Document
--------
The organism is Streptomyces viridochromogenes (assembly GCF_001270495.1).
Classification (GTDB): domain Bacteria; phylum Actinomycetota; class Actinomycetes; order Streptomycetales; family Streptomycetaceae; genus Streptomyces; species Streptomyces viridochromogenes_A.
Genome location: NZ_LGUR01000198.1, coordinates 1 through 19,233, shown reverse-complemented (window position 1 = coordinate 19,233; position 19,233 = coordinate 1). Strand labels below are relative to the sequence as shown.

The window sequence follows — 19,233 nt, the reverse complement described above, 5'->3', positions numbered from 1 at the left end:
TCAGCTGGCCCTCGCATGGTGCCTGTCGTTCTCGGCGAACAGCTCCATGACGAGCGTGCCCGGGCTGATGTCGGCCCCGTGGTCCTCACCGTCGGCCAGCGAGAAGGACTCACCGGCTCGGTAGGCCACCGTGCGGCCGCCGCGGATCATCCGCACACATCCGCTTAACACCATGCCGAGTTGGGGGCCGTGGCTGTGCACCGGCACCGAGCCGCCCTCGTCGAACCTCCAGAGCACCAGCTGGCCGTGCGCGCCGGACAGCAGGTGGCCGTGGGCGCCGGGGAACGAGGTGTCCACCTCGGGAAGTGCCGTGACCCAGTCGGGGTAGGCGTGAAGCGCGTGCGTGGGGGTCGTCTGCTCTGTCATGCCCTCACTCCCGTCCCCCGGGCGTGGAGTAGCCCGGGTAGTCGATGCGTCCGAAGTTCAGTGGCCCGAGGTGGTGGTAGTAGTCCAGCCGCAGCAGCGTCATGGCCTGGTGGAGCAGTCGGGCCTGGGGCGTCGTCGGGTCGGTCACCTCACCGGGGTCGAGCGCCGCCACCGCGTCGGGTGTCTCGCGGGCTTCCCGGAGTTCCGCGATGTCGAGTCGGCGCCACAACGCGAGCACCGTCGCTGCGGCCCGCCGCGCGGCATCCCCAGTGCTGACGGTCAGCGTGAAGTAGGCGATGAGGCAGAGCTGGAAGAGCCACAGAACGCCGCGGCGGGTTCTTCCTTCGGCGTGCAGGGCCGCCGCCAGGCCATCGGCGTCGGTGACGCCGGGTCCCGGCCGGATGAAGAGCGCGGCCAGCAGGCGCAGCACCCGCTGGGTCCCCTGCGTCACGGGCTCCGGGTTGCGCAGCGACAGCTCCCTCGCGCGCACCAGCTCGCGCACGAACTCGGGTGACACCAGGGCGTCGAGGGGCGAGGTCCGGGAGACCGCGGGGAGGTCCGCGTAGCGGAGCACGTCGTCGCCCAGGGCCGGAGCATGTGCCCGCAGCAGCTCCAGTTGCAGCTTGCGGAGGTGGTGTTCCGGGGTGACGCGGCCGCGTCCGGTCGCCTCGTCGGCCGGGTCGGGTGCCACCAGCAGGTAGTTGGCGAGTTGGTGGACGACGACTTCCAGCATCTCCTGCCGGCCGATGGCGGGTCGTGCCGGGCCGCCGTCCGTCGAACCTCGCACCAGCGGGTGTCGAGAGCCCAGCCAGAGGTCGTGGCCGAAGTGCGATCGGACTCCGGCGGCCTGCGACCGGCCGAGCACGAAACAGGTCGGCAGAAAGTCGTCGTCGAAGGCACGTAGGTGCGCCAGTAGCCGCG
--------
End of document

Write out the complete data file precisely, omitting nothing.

The organism is Streptomyces viridochromogenes (assembly GCF_001270495.1).
Classification (GTDB): domain Bacteria; phylum Actinomycetota; class Actinomycetes; order Streptomycetales; family Streptomycetaceae; genus Streptomyces; species Streptomyces viridochromogenes_A.
Genome location: NZ_LGUR01000198.1, coordinates 1 through 19,233, shown reverse-complemented (window position 1 = coordinate 19,233; position 19,233 = coordinate 1). Strand labels below are relative to the sequence as shown.

The window sequence follows — 19,233 nt, the reverse complement described above, 5'->3', positions numbered from 1 at the left end:
TCAGCTGGCCCTCGCATGGTGCCTGTCGTTCTCGGCGAACAGCTCCATGACGAGCGTGCCCGGGCTGATGTCGGCCCCGTGGTCCTCACCGTCGGCCAGCGAGAAGGACTCACCGGCTCGGTAGGCCACCGTGCGGCCGCCGCGGATCATCCGCACACATCCGCTTAACACCATGCCGAGTTGGGGGCCGTGGCTGTGCACCGGCACCGAGCCGCCCTCGTCGAACCTCCAGAGCACCAGCTGGCCGTGCGCGCCGGACAGCAGGTGGCCGTGGGCGCCGGGGAACGAGGTGTCCACCTCGGGAAGTGCCGTGACCCAGTCGGGGTAGGCGTGAAGCGCGTGCGTGGGGGTCGTCTGCTCTGTCATGCCCTCACTCCCGTCCCCCGGGCGTGGAGTAGCCCGGGTAGTCGATGCGTCCGAAGTTCAGTGGCCCGAGGTGGTGGTAGTAGTCCAGCCGCAGCAGCGTCATGGCCTGGTGGAGCAGTCGGGCCTGGGGCGTCGTCGGGTCGGTCACCTCACCGGGGTCGAGCGCCGCCACCGCGTCGGGTGTCTCGCGGGCTTCCCGGAGTTCCGCGATGTCGAGTCGGCGCCACAACGCGAGCACCGTCGCTGCGGCCCGCCGCGCGGCATCCCCAGTGCTGACGGTCAGCGTGAAGTAGGCGATGAGGCAGAGCTGGAAGAGCCACAGAACGCCGCGGCGGGTTCTTCCTTCGGCGTGCAGGGCCGCCGCCAGGCCATCGGCGTCGGTGACGCCGGGTCCCGGCCGGATGAAGAGCGCGGCCAGCAGGCGCAGCACCCGCTGGGTCCCCTGCGTCACGGGCTCCGGGTTGCGCAGCGACAGCTCCCTCGCGCGCACCAGCTCGCGCACGAACTCGGGTGACACCAGGGCGTCGAGGGGCGAGGTCCGGGAGACCGCGGGGAGGTCCGCGTAGCGGAGCACGTCGTCGCCCAGGGCCGGAGCATGTGCCCGCAGCAGCTCCAGTTGCAGCTTGCGGAGGTGGTGTTCCGGGGTGACGCGGCCGCGTCCGGTCGCCTCGTCGGCCGGGTCGGGTGCCACCAGCAGGTAGTTGGCGAGTTGGTGGACGACGACTTCCAGCATCTCCTGCCGGCCGATGGCGGGTCGTGCCGGGCCGCCGTCCGTCGAACCTCGCACCAGCGGGTGTCGAGAGCCCAGCCAGAGGTCGTGGCCGAAGTGCGATCGGACTCCGGCGGCCTGCGACCGGCCGAGCACGAAACAGGTCGGCAGAAAGTCGTCGTCGAAGGCACGTAGGTGCGCCAGTAGCCGCG